Flashes of light and
floaters often occur as you get older or with
migraine headaches. Flashes of light in migraine
headaches are often located in the center of your visual field. But flashes of
light and floaters can also be signs of a problem that might lead to
If flashes of light
or floaters occur suddenly or in great numbers, or if you are not sure what to
do, do not wait for vision loss to occur before you call
your doctor. If you cannot reach your doctor, go to the emergency room. Although these symptoms do not cause pain and may seem
harmless, getting an eye exam and quick treatment can send you home relieved
or, if there is a problem, can save your vision.
Lutein and zeaxanthin, found together in many vegetables, are potent antioxidants. In humans, they occur in high concentrations in the eye, including the lens, retina, and macula. For that reason, lutein and zeaxanthin are thought to be crucial to healthy vision.
Eye-related benefits: Lutein and zeaxanthin protect the eyes from harmful high-energy light waves, such as some ultraviolet rays in sunlight. Studies suggest that high levels of lutein and zeaxathin in eye tissue are associated...
Taking a wait-and-see approach, called watchful
waiting, is not an option if you have new or sudden flashes or floaters,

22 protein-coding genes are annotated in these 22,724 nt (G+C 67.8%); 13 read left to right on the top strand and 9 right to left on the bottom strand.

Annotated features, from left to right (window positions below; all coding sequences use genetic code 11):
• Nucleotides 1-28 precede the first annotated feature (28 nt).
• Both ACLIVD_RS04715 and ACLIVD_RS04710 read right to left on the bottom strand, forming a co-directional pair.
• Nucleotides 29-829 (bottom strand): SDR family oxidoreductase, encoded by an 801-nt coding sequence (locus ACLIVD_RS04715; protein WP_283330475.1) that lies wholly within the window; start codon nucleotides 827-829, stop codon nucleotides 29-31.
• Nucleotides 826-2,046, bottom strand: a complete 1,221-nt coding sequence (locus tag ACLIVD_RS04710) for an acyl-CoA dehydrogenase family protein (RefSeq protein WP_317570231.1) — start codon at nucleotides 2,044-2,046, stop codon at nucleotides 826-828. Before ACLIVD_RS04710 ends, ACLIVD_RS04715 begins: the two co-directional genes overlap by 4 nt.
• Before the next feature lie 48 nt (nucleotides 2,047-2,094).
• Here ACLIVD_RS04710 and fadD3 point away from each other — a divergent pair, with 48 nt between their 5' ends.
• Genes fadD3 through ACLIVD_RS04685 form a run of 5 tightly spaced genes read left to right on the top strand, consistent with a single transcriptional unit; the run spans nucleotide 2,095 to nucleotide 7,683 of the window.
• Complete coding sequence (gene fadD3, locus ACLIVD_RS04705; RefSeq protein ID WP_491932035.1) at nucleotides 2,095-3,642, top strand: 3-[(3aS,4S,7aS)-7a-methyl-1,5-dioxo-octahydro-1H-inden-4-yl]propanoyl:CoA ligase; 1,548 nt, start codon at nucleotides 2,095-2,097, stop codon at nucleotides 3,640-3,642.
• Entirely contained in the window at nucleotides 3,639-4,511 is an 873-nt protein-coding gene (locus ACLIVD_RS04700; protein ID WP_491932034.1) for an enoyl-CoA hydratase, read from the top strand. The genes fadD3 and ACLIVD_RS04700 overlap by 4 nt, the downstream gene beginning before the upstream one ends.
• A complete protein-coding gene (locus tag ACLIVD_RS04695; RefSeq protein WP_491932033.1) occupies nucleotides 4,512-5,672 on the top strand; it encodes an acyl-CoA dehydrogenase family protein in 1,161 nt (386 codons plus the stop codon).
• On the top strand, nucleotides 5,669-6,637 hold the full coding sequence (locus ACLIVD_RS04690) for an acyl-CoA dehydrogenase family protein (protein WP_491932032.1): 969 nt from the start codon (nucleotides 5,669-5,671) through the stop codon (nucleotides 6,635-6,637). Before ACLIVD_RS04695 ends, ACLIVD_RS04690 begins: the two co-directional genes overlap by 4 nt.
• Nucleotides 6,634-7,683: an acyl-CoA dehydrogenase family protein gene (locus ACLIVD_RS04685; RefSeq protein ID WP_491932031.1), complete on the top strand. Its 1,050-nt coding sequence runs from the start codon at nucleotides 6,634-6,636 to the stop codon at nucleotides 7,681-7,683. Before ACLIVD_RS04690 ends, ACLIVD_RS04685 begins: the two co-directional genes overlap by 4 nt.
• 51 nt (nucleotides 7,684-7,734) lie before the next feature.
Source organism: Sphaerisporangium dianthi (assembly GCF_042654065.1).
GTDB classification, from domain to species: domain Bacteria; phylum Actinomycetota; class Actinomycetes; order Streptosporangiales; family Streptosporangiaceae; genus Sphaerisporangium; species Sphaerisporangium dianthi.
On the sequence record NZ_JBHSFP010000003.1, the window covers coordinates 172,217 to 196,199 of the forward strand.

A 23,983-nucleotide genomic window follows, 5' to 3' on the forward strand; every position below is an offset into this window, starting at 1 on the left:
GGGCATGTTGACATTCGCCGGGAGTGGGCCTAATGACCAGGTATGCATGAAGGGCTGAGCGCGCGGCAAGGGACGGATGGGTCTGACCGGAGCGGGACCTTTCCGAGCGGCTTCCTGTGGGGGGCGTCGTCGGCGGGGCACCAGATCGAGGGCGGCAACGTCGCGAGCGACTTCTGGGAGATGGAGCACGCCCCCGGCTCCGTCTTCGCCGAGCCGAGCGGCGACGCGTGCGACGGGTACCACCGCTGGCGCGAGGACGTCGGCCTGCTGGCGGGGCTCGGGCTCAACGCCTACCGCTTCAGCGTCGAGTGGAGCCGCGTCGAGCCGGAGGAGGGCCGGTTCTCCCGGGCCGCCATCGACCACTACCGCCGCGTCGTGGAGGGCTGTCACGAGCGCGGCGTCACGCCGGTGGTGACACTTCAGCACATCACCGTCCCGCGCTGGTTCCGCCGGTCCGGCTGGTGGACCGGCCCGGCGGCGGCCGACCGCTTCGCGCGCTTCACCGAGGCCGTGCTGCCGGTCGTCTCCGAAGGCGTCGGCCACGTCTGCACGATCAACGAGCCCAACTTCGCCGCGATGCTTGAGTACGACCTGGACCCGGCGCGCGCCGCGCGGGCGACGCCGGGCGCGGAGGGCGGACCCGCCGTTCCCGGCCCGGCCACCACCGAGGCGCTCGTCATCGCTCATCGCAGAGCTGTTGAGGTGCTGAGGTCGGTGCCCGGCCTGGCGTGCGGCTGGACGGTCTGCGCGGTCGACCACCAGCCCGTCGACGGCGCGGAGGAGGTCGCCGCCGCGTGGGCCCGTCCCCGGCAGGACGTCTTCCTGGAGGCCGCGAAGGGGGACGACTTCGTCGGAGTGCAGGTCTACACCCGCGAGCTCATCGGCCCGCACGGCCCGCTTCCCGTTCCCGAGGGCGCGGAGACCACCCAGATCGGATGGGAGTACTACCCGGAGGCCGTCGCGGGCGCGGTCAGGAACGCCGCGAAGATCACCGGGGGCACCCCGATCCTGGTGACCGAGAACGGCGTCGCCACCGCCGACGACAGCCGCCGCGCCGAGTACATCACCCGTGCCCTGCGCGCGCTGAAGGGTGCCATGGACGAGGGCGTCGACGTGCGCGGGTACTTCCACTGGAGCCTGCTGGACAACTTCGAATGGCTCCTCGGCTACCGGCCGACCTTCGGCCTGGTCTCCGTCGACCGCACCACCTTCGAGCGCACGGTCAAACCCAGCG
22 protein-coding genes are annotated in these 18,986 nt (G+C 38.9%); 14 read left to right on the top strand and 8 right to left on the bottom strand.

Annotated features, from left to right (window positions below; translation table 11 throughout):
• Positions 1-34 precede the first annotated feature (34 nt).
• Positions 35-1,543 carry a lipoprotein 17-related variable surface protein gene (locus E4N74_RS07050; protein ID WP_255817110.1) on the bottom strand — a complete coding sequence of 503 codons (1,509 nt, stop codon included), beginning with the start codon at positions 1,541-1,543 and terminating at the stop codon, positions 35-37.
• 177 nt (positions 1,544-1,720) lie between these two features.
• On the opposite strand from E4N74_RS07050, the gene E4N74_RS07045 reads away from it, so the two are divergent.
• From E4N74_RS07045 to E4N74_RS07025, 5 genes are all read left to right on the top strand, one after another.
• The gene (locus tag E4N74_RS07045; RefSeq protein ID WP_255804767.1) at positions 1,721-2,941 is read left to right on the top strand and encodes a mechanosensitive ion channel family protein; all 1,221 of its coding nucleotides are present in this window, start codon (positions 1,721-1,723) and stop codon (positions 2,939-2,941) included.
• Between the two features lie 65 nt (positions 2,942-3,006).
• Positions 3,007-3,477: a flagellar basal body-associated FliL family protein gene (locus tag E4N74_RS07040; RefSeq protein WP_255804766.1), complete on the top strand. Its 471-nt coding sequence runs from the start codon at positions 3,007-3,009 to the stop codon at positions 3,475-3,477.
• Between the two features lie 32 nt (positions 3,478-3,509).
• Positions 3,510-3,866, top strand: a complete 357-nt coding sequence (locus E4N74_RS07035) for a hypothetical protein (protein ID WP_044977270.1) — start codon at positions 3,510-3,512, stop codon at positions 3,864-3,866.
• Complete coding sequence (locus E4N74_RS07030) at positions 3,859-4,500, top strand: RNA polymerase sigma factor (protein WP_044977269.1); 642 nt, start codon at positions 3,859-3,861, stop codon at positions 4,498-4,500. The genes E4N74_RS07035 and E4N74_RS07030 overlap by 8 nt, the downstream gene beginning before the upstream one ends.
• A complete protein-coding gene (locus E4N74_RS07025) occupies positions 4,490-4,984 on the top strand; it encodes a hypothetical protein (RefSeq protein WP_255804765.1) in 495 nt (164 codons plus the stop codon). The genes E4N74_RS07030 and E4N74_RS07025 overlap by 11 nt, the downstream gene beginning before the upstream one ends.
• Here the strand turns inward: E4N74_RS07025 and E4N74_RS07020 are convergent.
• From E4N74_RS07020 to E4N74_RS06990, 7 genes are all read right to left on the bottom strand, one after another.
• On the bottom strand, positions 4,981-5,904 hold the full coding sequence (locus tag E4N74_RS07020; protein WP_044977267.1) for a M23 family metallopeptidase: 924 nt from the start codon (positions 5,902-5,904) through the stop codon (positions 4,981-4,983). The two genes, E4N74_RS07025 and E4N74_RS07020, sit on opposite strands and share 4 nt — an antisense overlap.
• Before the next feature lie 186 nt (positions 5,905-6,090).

darkness over part of your visual field, or a new loss of vision that does not
go away. Sudden, rapid vision loss is a medical emergency.
Who to see
If you have symptoms that suggest that you might have
or are at immediate risk for a retinal detachment, call your doctor immediately. If you do not have an eye doctor (ophthalmologist), call your regular doctor. Based on
your symptoms, risk factors, and medical history, your doctor may refer you to
an eye doctor for an immediate exam and possible treatment.
Treatment for retinal tears and detachments is often done by an eye doctor who
specializes in retinal detachments.
This information is produced and provided by the National
Institute (NCI). The information in this topic may have changed since it was written. For the most current information, contact the National
Institute via the Internet web site at http://
.gov or call 1-800-4-CANCER.
WebMD Medical Reference from Healthwise
September 09, 2014
This information is not intended to replace the advice of a doctor.
Healthwise disclaims any liability for the decisions you make based on this